Blackhawks will have an Olympian, after all, in prospect goalie Drew Commesso

Blackhawks will have an Olympian, after all, in prospect goalie Drew Commesso

Drew Commesso, seen here during the World Junior Championships, will tend goal for the U.S. in the 2022 Winter Olympics. | AP Photos

The NHL’s Olympic withdrawal opened up a seismic opportunity for Commesso, Boston University’s starting goalie and the Hawks’ 2020 second-round pick.

Drew Commesso was keeping a secret.

The Boston University sophomore — and Blackhawks’ top prospect goaltender — had learned the night of Jan. 6 he’d been selected to represent the U.S. in the Winter Olympics. He’d immediately called his parents, and his mom “almost started crying.” But they were the only people he told.

“We had two big games the following days, so I didn’t really want anyone in the [BU] organization to know because I didn’t want it to be a distraction,” he said Wednesday. “I was really just focused on playing two great games for the team and worrying about that news later.”

That Commesso did, saving a combined 61 of 64 shots as the Terriers swept their two-game series against Arizona State, 7-1 and 5-2.

His ability — at just age 19 — to compartmentalize that seismic information to concentrate on the task at hand was impressive. It also demonstrated perfectly why he’ll be trusted to help backstop a patchwork American roster next month in Beijing against European teams stacked with professionals.

The Hawks have high hopes down the road for Commesso, their 2020 second-round pick who has since gone 15-10-4 with a .912 save percentage in his first 31 NCAA appearances. Since Thanksgiving, he’s 5-0-1 with a .948 save percentage.

In the meantime, though, Commesso might actually be the Hawks’ lone 2022 Olympian, with Patrick Kane, Seth Jones, Alex DeBrincat, Lukas Reichel, Dominik Kubalik, Philipp Kurashev and Marc-Andre Fleury having all lost their opportunities to compete when the NHL pulled out last month.

It’s a “surreal” feeling for Commesso, considering his vivid memories of watching Jonathan Quick tend goal for the U.S. in Sochi in 2014 while sitting in the basement of his Massachusetts family home.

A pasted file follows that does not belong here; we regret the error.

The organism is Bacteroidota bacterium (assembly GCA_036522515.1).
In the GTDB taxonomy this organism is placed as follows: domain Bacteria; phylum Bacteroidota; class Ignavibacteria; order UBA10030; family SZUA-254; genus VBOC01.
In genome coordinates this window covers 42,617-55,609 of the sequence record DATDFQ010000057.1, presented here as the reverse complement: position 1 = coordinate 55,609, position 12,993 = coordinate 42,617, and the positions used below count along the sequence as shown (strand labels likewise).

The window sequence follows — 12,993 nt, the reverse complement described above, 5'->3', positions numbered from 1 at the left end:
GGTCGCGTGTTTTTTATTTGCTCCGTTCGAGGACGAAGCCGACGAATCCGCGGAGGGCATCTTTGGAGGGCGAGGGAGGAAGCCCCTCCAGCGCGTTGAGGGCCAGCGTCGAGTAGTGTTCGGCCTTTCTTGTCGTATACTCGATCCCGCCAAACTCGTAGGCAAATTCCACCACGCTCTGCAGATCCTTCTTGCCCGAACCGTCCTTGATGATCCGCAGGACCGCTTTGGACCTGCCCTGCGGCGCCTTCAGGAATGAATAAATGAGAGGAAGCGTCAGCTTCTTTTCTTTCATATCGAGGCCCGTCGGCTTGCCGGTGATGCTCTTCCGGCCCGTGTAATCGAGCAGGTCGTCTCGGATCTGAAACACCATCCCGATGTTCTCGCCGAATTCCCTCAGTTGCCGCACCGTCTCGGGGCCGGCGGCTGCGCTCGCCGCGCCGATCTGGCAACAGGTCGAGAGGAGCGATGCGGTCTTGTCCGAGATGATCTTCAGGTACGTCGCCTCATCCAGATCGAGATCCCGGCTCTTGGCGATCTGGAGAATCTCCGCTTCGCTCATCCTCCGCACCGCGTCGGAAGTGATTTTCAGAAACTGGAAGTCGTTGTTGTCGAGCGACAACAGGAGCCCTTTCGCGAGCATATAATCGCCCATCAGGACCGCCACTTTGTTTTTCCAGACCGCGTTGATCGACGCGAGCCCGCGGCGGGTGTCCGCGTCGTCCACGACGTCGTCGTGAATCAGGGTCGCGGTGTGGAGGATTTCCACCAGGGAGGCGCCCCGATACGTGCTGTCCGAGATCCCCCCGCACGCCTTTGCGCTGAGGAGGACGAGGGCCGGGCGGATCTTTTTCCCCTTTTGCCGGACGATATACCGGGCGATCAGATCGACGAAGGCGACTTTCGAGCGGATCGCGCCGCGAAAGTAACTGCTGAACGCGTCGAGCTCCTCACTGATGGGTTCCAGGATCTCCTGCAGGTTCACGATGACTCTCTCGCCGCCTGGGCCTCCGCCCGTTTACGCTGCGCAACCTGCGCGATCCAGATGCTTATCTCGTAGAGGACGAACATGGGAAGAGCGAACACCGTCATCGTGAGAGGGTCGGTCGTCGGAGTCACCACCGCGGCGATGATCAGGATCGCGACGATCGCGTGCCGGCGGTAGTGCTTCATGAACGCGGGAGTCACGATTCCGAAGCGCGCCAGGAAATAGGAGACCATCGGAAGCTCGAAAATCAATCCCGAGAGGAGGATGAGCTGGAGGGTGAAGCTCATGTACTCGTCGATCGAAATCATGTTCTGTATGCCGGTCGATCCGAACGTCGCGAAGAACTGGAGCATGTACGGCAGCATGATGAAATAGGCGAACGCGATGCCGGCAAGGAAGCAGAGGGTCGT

And after losing last month his own last opportunity to compete in the World Junior Championships, which were abruptly canceled due to COVID-19 cases, this Olympic shot has taken on even more meaning.

“All the stuff was going on at World Juniors, and one of my best friends, [Senators prospect] Jake Sanderson, and I were on the bus,” he said. “We looked at each other when some of the [Olympic] news came out and were like, ‘This could be a possibility for us.’ We were keeping our fingers crossed.”

Commesso might start out third on the U.S.’s goalie depth chart. Strauss Mann, a 23-year-old Connecticut native currently playing in the Swedish league, and Pat Nagle, a 34-year-old Michigan native with 11 seasons of AHL and ECHL experience, are also on the roster.

It’ll nonetheless provide valuable experience for a teenager who already acts, talks and plays like a veteran.

He credited lessons learned from the popular Jeff Olsen self-help book “The Slight Edge” for changing his “perspective and attitude,” turning his season around. Among his new habits: waking up early to stretch, read and jot down thing he’s looking forward to, and winding down before bed by unplugging, applying essential oils and reflecting on his day.

On the ice, he has worked to improve his skating and maneuverability in particular, calling this his “biggest season of development” yet.

The Hawks are watching closely; Commesso said he’s “so grateful for the amount of people from the Hawks organization that have reached out to congratulate” him. After the season, they’ll sit down to discuss future plans, although it’d seemingly make sense for him to return to Boston for his junior year before signing a contract.

He has something rather big to think about first, though. The US team will arrive in China on Feb. 4, just over two weeks from now.

“There’s so many stages [of hockey], and the international stage is just one of them,” he said. “I’ll just try to keep the most basic mindset: ‘It’s still a puck, and these players are still players, and my job is to go out there and stop the puck.’”

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